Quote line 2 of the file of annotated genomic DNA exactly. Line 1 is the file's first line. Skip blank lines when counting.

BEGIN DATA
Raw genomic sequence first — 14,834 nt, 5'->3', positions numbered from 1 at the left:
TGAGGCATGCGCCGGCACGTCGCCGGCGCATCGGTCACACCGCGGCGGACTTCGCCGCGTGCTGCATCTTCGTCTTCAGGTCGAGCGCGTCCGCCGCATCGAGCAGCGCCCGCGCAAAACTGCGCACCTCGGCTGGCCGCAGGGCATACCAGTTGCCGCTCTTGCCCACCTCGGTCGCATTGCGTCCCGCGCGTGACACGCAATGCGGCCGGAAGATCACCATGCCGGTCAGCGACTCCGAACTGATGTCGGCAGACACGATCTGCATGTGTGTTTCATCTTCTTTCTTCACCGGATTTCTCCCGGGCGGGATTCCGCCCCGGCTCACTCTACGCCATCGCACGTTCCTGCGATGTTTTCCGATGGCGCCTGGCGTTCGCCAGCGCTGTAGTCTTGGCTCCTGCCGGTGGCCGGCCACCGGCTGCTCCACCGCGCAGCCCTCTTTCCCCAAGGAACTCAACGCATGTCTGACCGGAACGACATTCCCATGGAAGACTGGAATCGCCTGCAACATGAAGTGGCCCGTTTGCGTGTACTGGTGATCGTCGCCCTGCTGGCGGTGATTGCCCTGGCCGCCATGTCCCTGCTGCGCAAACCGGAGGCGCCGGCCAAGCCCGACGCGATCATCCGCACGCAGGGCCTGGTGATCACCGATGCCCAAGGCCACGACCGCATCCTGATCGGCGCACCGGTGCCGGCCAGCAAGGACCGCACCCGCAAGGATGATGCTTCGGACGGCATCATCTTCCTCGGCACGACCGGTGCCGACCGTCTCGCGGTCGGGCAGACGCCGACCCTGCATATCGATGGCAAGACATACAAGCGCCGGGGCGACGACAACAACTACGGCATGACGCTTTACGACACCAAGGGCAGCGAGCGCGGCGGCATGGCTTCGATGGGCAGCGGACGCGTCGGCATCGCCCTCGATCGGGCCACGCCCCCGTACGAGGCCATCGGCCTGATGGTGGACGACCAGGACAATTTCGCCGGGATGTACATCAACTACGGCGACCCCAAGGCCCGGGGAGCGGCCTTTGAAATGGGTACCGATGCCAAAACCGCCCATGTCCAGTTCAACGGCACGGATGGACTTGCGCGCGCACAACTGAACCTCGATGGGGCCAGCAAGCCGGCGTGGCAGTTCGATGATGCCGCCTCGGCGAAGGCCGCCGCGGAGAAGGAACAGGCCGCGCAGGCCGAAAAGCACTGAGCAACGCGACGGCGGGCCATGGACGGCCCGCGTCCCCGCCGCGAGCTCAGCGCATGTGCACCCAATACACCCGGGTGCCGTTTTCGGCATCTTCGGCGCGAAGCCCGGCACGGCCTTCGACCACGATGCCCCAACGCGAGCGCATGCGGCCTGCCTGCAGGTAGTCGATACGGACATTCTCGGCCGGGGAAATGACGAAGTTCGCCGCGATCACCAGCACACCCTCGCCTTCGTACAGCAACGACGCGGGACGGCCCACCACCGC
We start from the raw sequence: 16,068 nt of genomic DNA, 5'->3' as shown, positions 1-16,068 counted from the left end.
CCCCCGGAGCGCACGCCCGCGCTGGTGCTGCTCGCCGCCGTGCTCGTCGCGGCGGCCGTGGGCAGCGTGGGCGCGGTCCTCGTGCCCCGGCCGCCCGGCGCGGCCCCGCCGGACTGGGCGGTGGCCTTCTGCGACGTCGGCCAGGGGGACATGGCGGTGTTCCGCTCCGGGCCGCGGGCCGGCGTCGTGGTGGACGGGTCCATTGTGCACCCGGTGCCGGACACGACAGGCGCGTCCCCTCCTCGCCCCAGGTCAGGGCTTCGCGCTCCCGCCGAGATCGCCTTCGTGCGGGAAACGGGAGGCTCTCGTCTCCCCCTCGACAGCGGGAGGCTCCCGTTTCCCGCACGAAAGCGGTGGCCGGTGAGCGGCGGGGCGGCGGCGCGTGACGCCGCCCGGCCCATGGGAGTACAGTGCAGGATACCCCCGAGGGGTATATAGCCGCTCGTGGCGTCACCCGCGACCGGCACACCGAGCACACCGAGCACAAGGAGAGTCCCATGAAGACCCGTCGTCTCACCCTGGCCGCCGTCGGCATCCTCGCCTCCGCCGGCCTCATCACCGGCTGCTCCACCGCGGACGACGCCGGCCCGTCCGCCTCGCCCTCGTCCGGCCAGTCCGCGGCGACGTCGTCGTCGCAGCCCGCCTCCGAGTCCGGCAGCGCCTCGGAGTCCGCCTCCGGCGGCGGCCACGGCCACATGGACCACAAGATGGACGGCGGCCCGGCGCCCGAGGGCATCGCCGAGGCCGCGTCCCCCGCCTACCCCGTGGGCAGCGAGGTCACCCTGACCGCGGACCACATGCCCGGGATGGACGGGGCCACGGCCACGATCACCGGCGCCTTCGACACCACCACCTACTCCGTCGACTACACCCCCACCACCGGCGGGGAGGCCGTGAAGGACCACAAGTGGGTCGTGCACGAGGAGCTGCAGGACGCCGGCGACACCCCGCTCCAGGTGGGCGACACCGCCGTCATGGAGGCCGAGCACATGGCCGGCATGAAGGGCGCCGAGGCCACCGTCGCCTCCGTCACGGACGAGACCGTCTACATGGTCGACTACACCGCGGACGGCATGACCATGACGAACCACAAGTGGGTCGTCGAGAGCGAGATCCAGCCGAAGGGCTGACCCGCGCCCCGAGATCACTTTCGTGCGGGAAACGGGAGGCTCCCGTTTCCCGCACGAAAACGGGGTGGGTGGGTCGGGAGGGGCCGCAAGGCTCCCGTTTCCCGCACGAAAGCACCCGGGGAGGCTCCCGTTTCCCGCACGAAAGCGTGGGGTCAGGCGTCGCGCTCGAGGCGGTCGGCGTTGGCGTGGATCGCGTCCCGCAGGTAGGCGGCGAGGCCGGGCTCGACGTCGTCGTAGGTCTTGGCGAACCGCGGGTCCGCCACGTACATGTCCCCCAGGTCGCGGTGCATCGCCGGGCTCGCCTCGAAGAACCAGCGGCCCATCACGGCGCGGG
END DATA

TGAGGCATGCGCCGGCACGTCGCCGGCGCATCGGTCACACCGCGGCGGACTTCGCCGCGTGCTGCATCTTCGTCTTCAGGTCGAGCGCGTCCGCCGCATCGAGCAGCGCCCGCGCAAAACTGCGCACCTCGGCTGGCCGCAGGGCATACCAGTTGCCGCTCTTGCCCACCTCGGTCGCATTGCGTCCCGCGCGTGACACGCAATGCGGCCGGAAGATCACCATGCCGGTCAGCGACTCCGAACTGATGTCGGCAGACACGATCTGCATGTGTGTTTCATCTTCTTTCTTCACCGGATTTCTCCCGGGCGGGATTCCGCCCCGGCTCACTCTACGCCATCGCACGTTCCTGCGATGTTTTCCGATGGCGCCTGGCGTTCGCCAGCGCTGTAGTCTTGGCTCCTGCCGGTGGCCGGCCACCGGCTGCTCCACCGCGCAGCCCTCTTTCCCCAAGGAACTCAACGCATGTCTGACCGGAACGACATTCCCATGGAAGACTGGAATCGCCTGCAACATGAAGTGGCCCGTTTGCGTGTACTGGTGATCGTCGCCCTGCTGGCGGTGATTGCCCTGGCCGCCATGTCCCTGCTGCGCAAACCGGAGGCGCCGGCCAAGCCCGACGCGATCATCCGCACGCAGGGCCTGGTGATCACCGATGCCCAAGGCCACGACCGCATCCTGATCGGCGCACCGGTGCCGGCCAGCAAGGACCGCACCCGCAAGGATGATGCTTCGGACGGCATCATCTTCCTCGGCACGACCGGTGCCGACCGTCTCGCGGTCGGGCAGACGCCGACCCTGCATATCGATGGCAAGACATACAAGCGCCGGGGCGACGACAACAACTACGGCATGACGCTTTACGACACCAAGGGCAGCGAGCGCGGCGGCATGGCTTCGATGGGCAGCGGACGCGTCGGCATCGCCCTCGATCGGGCCACGCCCCCGTACGAGGCCATCGGCCTGATGGTGGACGACCAGGACAATTTCGCCGGGATGTACATCAACTACGGCGACCCCAAGGCCCGGGGAGCGGCCTTTGAAATGGGTACCGATGCCAAAACCGCCCATGTCCAGTTCAACGGCACGGATGGACTTGCGCGCGCACAACTGAACCTCGATGGGGCCAGCAAGCCGGCGTGGCAGTTCGATGATGCCGCCTCGGCGAAGGCCGCCGCGGAGAAGGAACAGGCCGCGCAGGCCGAAAAGCACTGAGCAACGCGACGGCGGGCCATGGACGGCCCGCGTCCCCGCCGCGAGCTCAGCGCATGTGCACCCAATACACCCGGGTGCCGTTTTCGGCATCTTCGGCGCGAAGCCCGGCACGGCCTTCGACCACGATGCCCCAACGCGAGCGCATGCGGCCTGCCTGCAGGTAGTCGATACGGACATTCTCGGCCGGGGAAATGACGAAGTTCGCCGCGATCACCAGCACACCCTCGCCTTCGTACAGCAACGACGCGGGACGGCCCACCACCGC